"Most writers don't set out to break barriers or trailblaze, but rather to share their unique perspectives and stories on the page," said Lisa Lucas, NBF executive director. "It's only when you're able to look back at a body of work that one is able to see a career like Edmund White's for what it is: revolutionary and vital, making legible for scores of readers the people, moments, and history that would come to define not only queer lives, but also the broader trajectory of American culture."


Grove Press, Black Cat: Girl, Woman, Other by Bernardine Evaristo


Obituary Note: Anne Rivers Siddons

Anne Rivers Siddons, "part of an important generation of post-civil-rights-era Southern writers and author of many bestselling novels," died September 11, the Charleston Post and Courier reported. She was 83. Siddons made an auspicious debut on the literary scene with her 1976 novel Heartbreak Hotel, which was "loosely based on her own experience as a student at Auburn University from 1954 to 1958, where she published an editorial in the school newspaper in support of integration that gained national traction and angered school administrators. When she did it a second time, she was dismissed from her position at the paper."

Her 19 novels and an essay collection (John Chancellor Makes Me Cry) established Siddons's "reputation as an influential writer whose gentility was belied by critical observations of the South," the Post and Courier noted, adding that she was part of a generation of writers who helped define what become known as  the "New South,” a region steeped in tradition and history but capable of progressive transformation. Her other novels include Hill Towns, Peachtree Road, Up Island, Islands, The House Next Door, Colony, The Girls of August, Outer Banks, Low Country and Off Season.

"She played a very important role," said friend and fellow author Cynthia Graubart, whose future husband Cliff Graubart, owner of Atlanta's Old New York Book Shop, introduced her to Siddons in 1987. "I think that Anne is the picture of what a Southern woman had to overcome in her life to break from the barriers of old expectations. Even when she landed on the New York Times bestseller list, her mother at the end of a phone conversation still said, 'Have you ever done anything about your teaching certificate?' " Graubart added that Siddons "fought that in a certain sense. She was brought up to be a proper Southern lady, which she carried out beautifully, but she also fought against that stereotype. She wanted to be different, she wanted to break free."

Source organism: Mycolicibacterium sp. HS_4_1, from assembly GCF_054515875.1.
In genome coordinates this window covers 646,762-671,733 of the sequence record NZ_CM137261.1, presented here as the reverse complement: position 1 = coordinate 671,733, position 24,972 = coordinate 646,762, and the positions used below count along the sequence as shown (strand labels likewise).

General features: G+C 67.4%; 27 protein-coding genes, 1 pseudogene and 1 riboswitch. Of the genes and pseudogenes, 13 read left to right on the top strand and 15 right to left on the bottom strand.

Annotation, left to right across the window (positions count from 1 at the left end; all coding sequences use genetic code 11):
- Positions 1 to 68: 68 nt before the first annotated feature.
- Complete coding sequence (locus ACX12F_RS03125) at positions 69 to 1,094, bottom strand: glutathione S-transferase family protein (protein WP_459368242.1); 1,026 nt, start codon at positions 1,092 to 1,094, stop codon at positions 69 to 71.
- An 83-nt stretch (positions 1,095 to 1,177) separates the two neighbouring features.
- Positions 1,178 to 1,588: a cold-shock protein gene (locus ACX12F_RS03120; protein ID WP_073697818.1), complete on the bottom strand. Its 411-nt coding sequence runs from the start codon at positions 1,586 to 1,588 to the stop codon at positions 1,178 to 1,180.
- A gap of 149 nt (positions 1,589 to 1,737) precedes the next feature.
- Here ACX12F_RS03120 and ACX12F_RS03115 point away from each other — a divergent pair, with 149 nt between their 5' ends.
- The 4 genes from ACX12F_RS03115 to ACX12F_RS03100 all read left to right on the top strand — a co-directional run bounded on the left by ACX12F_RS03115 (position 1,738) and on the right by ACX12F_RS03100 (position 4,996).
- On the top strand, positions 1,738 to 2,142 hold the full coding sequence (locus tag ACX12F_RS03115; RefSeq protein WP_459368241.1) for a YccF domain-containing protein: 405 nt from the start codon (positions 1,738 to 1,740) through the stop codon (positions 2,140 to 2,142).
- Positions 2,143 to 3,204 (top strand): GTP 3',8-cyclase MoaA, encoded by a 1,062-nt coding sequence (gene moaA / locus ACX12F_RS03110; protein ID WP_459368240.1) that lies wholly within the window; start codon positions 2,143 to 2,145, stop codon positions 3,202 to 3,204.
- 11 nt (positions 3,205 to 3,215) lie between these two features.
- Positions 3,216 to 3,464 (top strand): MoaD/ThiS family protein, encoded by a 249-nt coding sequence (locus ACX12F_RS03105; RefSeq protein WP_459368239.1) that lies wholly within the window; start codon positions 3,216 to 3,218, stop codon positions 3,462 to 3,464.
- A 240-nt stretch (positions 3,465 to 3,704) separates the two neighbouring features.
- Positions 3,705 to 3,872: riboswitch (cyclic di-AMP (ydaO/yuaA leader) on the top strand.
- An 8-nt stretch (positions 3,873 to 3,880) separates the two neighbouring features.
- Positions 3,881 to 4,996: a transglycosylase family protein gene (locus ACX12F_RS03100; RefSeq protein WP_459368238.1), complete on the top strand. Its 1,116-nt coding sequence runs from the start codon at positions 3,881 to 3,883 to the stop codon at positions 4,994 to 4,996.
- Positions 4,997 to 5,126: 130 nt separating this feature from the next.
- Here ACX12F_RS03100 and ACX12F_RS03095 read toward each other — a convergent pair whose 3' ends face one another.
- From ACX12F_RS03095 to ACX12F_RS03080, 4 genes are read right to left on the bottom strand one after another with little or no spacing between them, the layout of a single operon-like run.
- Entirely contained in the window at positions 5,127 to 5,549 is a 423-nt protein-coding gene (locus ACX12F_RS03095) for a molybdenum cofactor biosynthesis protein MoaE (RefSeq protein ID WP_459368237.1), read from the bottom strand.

Cassandra King, who, with her late husband Pat Conroy, also forged a close friendship with Siddons, said, "I read her earlier books. They really opened up my eyes to another way of looking at the South.... The thing that I loved about Anne was that she never talked about her own work.... She was very supportive of other writers. She wanted to know what I was working on, what Pat was working on."

In a tribute, author Patti Callahan Henry wrote: "There are books you discover at the moment in your life when you need them the most, for nourishment or encouragement, or when it's time to weep or heal. For me, Anne Rivers Siddons books are those exactly. Her novels shaped and influenced my imagination, cracked me open to understand the power of story."


G.L.O.W. - Galley Love of the Week
Be the first to have an advance copy!
The Last Flight
by Julie Clark

In Julie Clark's propulsive debut, The Last Flight, Claire Cook has a seemingly fairy-tale life with her Kennedy-esque husband, Rory. In private, however, he's terrifyingly abusive. Claire intends to leave him by getting on a plane with a forged identity and disappearing, but Rory thwarts her plans, leaving her in desperation at the airport. Miraculously, a stranger named Eva--who's also on the run--suggests she and Claire swap identities and itineraries, but each woman then finds herself in situations possibly deadlier than the one she's running away from. "I was blown away by [how] Julie cleverly executed several twists," says Shana Drehs, Sourcebooks Landmark's editorial director. "And by female characters who are neither unreliable nor unstable, but smart, strong and fighting for what's theirs." --Elyse Dinh-McCrillis

(Sourcebooks Landmark, $26.99 hardcover, 9781728215723,
June 2, 2020)

CLICK TO ENTER


#ShelfGLOW
Shelf vetted, publisher supported

 


Notes

Image of the Day: Reba Birmingham at Gatsby Books

Gatsby Books, Long Beach, Calif., hosted an SRO crowd for fantasy author Reba Birmingham for her new book, Words on a Plate (Launch Point Press).

Happy 35th Birthday, Quail Ridge Books!

Congratulations to Quail Ridge Books in Raleigh, N.C., which is celebrating its 35th anniversary on Friday, October 4.